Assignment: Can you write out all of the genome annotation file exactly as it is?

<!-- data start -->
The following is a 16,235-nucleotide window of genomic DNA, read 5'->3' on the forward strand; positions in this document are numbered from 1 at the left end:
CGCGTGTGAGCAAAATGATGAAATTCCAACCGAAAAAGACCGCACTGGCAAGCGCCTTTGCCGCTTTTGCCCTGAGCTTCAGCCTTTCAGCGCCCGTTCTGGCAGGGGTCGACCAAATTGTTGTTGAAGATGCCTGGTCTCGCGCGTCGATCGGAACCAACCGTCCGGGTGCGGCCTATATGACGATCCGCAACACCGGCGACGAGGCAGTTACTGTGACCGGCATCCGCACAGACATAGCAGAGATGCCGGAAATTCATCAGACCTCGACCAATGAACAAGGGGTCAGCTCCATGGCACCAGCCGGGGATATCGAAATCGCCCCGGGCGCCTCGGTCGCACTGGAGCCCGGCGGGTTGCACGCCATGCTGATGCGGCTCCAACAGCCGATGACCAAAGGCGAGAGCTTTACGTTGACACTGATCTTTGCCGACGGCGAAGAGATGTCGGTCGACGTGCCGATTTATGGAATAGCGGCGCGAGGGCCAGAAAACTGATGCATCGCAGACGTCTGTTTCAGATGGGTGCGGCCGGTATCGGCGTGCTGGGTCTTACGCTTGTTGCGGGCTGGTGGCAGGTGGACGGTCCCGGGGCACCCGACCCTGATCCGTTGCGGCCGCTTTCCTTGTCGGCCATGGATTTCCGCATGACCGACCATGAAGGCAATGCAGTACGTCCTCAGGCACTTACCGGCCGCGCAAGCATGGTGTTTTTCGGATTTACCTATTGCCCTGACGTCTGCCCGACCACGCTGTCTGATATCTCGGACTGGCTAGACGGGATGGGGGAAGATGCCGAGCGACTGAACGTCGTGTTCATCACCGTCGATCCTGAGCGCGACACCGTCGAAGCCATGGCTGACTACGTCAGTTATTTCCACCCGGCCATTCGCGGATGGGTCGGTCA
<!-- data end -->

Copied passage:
The following is a 16,235-nucleotide window of genomic DNA, read 5'->3' on the forward strand; positions in this document are numbered from 1 at the left end:
CGCGTGTGAGCAAAATGATGAAATTCCAACCGAAAAAGACCGCACTGGCAAGCGCCTTTGCCGCTTTTGCCCTGAGCTTCAGCCTTTCAGCGCCCGTTCTGGCAGGGGTCGACCAAATTGTTGTTGAAGATGCCTGGTCTCGCGCGTCGATCGGAACCAACCGTCCGGGTGCGGCCTATATGACGATCCGCAACACCGGCGACGAGGCAGTTACTGTGACCGGCATCCGCACAGACATAGCAGAGATGCCGGAAATTCATCAGACCTCGACCAATGAACAAGGGGTCAGCTCCATGGCACCAGCCGGGGATATCGAAATCGCCCCGGGCGCCTCGGTCGCACTGGAGCCCGGCGGGTTGCACGCCATGCTGATGCGGCTCCAACAGCCGATGACCAAAGGCGAGAGCTTTACGTTGACACTGATCTTTGCCGACGGCGAAGAGATGTCGGTCGACGTGCCGATTTATGGAATAGCGGCGCGAGGGCCAGAAAACTGATGCATCGCAGACGTCTGTTTCAGATGGGTGCGGCCGGTATCGGCGTGCTGGGTCTTACGCTTGTTGCGGGCTGGTGGCAGGTGGACGGTCCCGGGGCACCCGACCCTGATCCGTTGCGGCCGCTTTCCTTGTCGGCCATGGATTTCCGCATGACCGACCATGAAGGCAATGCAGTACGTCCTCAGGCACTTACCGGCCGCGCAAGCATGGTGTTTTTCGGATTTACCTATTGCCCTGACGTCTGCCCGACCACGCTGTCTGATATCTCGGACTGGCTAGACGGGATGGGGGAAGATGCCGAGCGACTGAACGTCGTGTTCATCACCGTCGATCCTGAGCGCGACACCGTCGAAGCCATGGCTGACTACGTCAGTTATTTCCACCCGGCCATTCGCGGATGGGTCGGTCA